Few days seem to me as compelling as those summer days when storms breed in the great sagelands to our south.
The coming of a thunderstorm creates an aura of anticipation unique among weather phenomena, a curious mixture of dread, lest the storm unleash a deadly lightning bolt, and optimism, that it might cool the fetid air and water the garden besides.
I track the cells in the most modern of ways, by checking the latest Doppler radar on my smartphone.
And yet I also brace for storms the way humans have done for millennia.
I wait. And watch. And listen.
I like nothing so much as sitting in a chair in my yard, watching the clouds clog the southern horizon, starting as individual cottony puffs that coalesce into a curtain of steel gray, like the bow of a battleship.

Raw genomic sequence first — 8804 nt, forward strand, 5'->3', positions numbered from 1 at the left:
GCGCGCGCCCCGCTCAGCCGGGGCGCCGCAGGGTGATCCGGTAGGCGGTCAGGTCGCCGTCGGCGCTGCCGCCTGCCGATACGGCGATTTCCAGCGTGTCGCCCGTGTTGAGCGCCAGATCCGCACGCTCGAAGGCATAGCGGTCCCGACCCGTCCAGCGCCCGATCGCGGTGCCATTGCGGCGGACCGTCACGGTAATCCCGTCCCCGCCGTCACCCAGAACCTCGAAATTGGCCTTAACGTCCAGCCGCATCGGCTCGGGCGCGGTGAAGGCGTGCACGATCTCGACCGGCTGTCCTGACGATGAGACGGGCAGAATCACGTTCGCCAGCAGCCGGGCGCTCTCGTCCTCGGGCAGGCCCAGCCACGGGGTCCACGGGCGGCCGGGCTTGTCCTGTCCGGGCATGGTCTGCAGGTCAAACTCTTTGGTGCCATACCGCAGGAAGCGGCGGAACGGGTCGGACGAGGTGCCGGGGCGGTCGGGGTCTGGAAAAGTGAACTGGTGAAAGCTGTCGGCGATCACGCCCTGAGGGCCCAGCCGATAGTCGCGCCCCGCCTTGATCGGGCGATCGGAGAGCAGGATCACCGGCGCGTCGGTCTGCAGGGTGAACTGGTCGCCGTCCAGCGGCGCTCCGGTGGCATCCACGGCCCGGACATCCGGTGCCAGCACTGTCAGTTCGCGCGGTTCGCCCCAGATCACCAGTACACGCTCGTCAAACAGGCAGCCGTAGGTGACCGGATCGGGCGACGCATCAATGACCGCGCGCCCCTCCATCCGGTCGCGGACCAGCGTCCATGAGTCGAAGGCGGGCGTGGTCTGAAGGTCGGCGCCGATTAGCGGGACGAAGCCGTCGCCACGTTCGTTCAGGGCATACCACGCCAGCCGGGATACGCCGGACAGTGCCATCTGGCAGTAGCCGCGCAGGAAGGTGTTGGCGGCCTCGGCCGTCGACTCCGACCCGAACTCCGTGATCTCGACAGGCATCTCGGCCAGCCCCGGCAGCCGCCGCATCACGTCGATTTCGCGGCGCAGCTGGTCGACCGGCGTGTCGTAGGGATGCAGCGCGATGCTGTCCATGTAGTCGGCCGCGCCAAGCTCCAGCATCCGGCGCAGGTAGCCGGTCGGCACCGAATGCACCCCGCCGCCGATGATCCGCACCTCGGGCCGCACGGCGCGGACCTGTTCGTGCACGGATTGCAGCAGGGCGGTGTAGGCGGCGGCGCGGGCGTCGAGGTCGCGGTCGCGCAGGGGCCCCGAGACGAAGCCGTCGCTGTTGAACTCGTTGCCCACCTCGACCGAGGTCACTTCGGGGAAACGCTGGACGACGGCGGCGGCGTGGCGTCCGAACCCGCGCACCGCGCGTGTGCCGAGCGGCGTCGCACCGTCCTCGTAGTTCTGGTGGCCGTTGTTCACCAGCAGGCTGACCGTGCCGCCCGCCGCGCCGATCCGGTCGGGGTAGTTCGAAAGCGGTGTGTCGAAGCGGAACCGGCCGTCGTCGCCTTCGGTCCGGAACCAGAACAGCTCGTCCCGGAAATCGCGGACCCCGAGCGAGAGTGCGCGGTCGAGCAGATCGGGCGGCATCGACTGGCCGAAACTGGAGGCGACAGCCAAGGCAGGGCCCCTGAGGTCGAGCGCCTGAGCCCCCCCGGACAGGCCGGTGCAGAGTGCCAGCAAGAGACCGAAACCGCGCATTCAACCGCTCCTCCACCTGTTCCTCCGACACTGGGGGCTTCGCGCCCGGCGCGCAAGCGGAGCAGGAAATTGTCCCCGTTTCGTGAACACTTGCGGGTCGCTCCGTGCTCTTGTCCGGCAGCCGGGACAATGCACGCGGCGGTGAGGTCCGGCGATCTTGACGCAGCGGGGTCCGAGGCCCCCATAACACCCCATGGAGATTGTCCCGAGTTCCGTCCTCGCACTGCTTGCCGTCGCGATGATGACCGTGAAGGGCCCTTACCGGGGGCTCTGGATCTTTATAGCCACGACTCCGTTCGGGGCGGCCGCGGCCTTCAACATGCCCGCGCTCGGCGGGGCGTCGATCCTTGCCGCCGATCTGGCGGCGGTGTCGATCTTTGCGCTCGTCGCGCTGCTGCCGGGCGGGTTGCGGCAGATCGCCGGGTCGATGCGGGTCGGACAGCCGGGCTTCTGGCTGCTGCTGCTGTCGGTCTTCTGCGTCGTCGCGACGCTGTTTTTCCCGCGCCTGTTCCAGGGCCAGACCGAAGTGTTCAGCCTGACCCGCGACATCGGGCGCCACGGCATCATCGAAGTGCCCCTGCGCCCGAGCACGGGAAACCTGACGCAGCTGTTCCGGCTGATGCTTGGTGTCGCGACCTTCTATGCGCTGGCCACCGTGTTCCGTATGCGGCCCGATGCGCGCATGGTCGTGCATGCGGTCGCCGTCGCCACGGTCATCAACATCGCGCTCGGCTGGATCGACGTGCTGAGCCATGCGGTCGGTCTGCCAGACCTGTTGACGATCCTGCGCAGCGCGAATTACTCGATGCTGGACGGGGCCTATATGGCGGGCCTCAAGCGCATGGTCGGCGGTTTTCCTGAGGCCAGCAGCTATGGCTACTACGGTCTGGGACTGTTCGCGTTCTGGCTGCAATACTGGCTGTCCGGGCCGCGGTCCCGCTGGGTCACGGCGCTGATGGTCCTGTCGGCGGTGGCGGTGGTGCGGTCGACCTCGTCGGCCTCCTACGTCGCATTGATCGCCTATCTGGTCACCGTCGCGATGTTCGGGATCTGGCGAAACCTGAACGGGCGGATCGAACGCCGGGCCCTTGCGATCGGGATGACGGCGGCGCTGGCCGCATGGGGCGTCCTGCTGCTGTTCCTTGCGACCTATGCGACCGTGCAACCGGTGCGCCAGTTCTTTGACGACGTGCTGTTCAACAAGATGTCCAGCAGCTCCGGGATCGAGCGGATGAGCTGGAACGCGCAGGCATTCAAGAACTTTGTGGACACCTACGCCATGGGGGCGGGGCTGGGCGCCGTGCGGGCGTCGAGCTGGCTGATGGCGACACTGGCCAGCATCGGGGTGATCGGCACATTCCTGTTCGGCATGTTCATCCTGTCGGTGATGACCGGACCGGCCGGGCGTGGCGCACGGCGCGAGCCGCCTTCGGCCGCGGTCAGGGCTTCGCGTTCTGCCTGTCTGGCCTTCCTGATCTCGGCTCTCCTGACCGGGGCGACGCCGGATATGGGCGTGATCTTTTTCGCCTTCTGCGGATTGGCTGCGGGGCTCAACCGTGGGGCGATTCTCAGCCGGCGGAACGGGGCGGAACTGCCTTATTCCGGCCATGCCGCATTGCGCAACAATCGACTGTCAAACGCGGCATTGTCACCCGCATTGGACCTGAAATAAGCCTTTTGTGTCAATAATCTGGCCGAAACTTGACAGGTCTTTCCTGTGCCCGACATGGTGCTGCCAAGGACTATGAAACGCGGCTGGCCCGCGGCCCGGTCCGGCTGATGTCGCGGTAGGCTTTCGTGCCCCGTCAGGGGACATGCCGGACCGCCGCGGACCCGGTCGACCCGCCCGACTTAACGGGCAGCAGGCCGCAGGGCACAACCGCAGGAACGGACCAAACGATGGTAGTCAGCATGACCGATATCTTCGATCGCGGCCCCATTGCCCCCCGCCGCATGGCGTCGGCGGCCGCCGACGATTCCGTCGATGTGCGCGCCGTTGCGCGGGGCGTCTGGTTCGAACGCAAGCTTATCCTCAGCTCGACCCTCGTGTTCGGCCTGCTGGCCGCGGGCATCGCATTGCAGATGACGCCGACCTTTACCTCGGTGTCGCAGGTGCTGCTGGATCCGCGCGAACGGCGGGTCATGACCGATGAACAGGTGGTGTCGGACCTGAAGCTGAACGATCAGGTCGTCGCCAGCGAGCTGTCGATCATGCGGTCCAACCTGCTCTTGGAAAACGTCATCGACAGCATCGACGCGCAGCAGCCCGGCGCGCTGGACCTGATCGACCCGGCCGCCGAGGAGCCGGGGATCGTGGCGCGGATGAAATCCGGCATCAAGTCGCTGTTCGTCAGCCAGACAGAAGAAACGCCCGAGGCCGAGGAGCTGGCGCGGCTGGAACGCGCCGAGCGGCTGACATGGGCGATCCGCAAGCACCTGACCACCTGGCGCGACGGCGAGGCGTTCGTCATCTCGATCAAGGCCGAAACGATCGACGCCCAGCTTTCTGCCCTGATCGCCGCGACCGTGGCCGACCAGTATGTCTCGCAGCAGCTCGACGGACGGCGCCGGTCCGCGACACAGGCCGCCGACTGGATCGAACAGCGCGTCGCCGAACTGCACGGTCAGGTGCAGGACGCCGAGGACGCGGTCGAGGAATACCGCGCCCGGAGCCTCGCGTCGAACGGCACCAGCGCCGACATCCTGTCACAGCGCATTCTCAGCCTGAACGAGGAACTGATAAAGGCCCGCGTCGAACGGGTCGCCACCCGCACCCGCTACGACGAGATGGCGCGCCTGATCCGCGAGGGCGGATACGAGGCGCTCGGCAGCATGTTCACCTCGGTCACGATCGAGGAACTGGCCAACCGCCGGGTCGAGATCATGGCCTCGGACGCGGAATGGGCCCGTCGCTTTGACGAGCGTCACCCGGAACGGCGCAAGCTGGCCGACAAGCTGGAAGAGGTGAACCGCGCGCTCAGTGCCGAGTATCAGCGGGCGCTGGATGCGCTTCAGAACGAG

I’m fascinated by how the air becomes still and somehow heavy in the minutes before the storm breaks, a sort of pregnant pause when the light turns a peculiar shade of pale yellow-green and the thunder, still distant, echoes with the malevolence of an unseen artillery battle.
Source:Baker City Herald